A question regarding Florida workers’ compensation is being put before the state Supreme Court after an appeals court declined to rule on the matter. The answer to the question, if the state court will provide one, could mean a large shift in the way employee injury cases are handled in the state.
In most states, workers’ compensation is considered to be an exclusive remedy for anyone injured during job duties. This means that an employee cannot usually seek a third-party lawsuit against an employer and must seek compensation for losses through workers’ compensation. Sometimes, a remedy is provided for a lawsuit in cases where the plaintiff can show possible gross negligence on the part of the employer, but that isn’t always the case.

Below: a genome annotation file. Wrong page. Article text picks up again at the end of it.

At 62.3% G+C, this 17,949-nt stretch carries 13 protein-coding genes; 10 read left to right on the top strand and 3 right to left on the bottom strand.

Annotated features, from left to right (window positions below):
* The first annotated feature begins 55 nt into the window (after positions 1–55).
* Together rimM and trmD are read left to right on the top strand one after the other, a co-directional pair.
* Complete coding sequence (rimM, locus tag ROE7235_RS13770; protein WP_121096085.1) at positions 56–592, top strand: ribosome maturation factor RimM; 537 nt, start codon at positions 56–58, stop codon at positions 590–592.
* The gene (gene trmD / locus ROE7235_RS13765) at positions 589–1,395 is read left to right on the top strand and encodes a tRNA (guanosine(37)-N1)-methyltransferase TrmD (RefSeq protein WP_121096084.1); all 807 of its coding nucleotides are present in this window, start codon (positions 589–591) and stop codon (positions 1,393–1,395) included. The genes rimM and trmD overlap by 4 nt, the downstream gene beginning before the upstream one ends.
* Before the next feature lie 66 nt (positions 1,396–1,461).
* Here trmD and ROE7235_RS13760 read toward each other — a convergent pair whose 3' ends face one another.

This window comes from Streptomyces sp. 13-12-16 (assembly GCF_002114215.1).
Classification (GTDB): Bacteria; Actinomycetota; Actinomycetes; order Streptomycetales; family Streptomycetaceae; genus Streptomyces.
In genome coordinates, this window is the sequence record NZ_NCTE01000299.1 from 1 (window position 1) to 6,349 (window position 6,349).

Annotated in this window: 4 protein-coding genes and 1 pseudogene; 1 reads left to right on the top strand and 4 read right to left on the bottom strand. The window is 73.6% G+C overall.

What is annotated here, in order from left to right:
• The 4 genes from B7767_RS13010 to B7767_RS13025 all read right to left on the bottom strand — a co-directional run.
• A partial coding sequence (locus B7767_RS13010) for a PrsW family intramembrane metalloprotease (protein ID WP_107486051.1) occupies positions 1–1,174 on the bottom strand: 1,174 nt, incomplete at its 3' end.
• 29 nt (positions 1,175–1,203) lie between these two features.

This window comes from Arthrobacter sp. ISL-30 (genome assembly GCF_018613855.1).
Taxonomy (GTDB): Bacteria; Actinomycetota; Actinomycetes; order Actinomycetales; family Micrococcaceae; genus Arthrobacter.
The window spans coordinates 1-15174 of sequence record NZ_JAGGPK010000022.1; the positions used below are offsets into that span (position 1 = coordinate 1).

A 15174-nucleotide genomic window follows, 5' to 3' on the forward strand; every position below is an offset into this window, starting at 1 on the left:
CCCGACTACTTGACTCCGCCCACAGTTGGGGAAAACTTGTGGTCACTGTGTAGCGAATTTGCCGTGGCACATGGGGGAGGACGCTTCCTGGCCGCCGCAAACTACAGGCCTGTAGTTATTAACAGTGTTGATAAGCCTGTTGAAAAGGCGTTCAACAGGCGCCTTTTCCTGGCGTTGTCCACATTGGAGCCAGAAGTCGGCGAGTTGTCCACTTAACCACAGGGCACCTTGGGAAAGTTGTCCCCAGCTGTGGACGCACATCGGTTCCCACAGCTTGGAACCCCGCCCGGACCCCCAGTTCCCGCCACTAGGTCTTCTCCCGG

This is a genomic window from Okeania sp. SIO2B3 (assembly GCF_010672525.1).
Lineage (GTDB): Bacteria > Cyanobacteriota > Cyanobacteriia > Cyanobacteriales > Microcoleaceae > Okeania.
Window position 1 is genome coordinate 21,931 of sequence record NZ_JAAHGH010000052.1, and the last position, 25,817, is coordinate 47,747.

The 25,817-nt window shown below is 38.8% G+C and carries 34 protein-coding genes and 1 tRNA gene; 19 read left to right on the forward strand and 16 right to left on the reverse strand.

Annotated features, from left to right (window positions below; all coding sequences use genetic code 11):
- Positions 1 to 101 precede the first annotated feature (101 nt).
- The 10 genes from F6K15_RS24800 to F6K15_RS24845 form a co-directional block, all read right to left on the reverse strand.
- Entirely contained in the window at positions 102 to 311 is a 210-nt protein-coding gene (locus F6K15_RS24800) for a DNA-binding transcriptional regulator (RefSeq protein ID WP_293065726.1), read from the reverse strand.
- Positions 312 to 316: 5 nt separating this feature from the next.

In one case in Florida, a district judge ruled that workers’ compensation was not an exclusive remedy for injured workers because of changes made to the law and the fact that the exclusivity was unconstitutional. That case was appealed, but the appellate court reportedly declined to make a ruling on the constitutionality of workers’ compensation exclusivity. The appellate judges stated that plaintiffs lacked standing for the challenge.
The matter is reportedly being appealed to the state Supreme Court. If the court decides to hear the matter and make a decision, it is something workers involved in compensation situations should pay attention to. The state court decision could make a difference in how workers are able to seek compensation for injuries and damages that occur on the job; if the court decides workers’ compensation is not an exclusive remedy, a precedent may be set for future personal injury lawsuits.
Source: Business Insurance, “Florida Supreme Court asked to review workers comp constitutionality case,” Stephanie Goldberg, July 14, 2015